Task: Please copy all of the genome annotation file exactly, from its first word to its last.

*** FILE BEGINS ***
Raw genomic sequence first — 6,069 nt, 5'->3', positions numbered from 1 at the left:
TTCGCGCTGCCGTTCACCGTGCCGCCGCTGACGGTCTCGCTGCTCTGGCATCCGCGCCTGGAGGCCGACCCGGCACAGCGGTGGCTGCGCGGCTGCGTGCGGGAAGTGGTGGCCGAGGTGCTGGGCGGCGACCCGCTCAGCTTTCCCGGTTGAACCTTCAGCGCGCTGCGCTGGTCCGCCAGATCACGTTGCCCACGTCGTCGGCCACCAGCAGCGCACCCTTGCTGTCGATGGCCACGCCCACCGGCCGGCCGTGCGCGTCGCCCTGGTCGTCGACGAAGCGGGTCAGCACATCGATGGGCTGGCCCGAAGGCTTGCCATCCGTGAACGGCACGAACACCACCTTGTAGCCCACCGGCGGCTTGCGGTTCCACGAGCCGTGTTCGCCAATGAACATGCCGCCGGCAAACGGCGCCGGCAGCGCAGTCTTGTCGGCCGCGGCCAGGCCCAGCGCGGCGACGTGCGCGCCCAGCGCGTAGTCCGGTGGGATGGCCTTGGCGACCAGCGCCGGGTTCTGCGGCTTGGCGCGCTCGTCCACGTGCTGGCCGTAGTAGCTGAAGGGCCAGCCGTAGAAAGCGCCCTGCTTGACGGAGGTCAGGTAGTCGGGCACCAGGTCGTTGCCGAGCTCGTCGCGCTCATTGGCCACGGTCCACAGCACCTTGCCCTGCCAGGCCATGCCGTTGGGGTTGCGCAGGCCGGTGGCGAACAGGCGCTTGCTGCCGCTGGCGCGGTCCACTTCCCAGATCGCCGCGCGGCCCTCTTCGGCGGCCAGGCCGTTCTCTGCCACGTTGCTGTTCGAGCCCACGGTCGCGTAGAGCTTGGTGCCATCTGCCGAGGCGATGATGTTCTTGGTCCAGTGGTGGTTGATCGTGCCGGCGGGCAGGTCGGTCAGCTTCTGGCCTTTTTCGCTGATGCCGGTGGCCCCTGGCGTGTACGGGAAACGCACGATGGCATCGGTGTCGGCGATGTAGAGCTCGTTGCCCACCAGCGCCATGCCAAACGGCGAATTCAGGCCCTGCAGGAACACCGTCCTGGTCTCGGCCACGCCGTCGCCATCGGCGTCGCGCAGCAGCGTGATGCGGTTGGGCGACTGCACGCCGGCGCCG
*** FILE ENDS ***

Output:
Raw genomic sequence first — 6,069 nt, 5'->3', positions numbered from 1 at the left:
TTCGCGCTGCCGTTCACCGTGCCGCCGCTGACGGTCTCGCTGCTCTGGCATCCGCGCCTGGAGGCCGACCCGGCACAGCGGTGGCTGCGCGGCTGCGTGCGGGAAGTGGTGGCCGAGGTGCTGGGCGGCGACCCGCTCAGCTTTCCCGGTTGAACCTTCAGCGCGCTGCGCTGGTCCGCCAGATCACGTTGCCCACGTCGTCGGCCACCAGCAGCGCACCCTTGCTGTCGATGGCCACGCCCACCGGCCGGCCGTGCGCGTCGCCCTGGTCGTCGACGAAGCGGGTCAGCACATCGATGGGCTGGCCCGAAGGCTTGCCATCCGTGAACGGCACGAACACCACCTTGTAGCCCACCGGCGGCTTGCGGTTCCACGAGCCGTGTTCGCCAATGAACATGCCGCCGGCAAACGGCGCCGGCAGCGCAGTCTTGTCGGCCGCGGCCAGGCCCAGCGCGGCGACGTGCGCGCCCAGCGCGTAGTCCGGTGGGATGGCCTTGGCGACCAGCGCCGGGTTCTGCGGCTTGGCGCGCTCGTCCACGTGCTGGCCGTAGTAGCTGAAGGGCCAGCCGTAGAAAGCGCCCTGCTTGACGGAGGTCAGGTAGTCGGGCACCAGGTCGTTGCCGAGCTCGTCGCGCTCATTGGCCACGGTCCACAGCACCTTGCCCTGCCAGGCCATGCCGTTGGGGTTGCGCAGGCCGGTGGCGAACAGGCGCTTGCTGCCGCTGGCGCGGTCCACTTCCCAGATCGCCGCGCGGCCCTCTTCGGCGGCCAGGCCGTTCTCTGCCACGTTGCTGTTCGAGCCCACGGTCGCGTAGAGCTTGGTGCCATCTGCCGAGGCGATGATGTTCTTGGTCCAGTGGTGGTTGATCGTGCCGGCGGGCAGGTCGGTCAGCTTCTGGCCTTTTTCGCTGATGCCGGTGGCCCCTGGCGTGTACGGGAAACGCACGATGGCATCGGTGTCGGCGATGTAGAGCTCGTTGCCCACCAGCGCCATGCCAAACGGCGAATTCAGGCCCTGCAGGAACACCGTCCTGGTCTCGGCCACGCCGTCGCCATCGGCGTCGCGCAGCAGCGTGATGCGGTTGGGCGACTGCACGCCGGCGCCG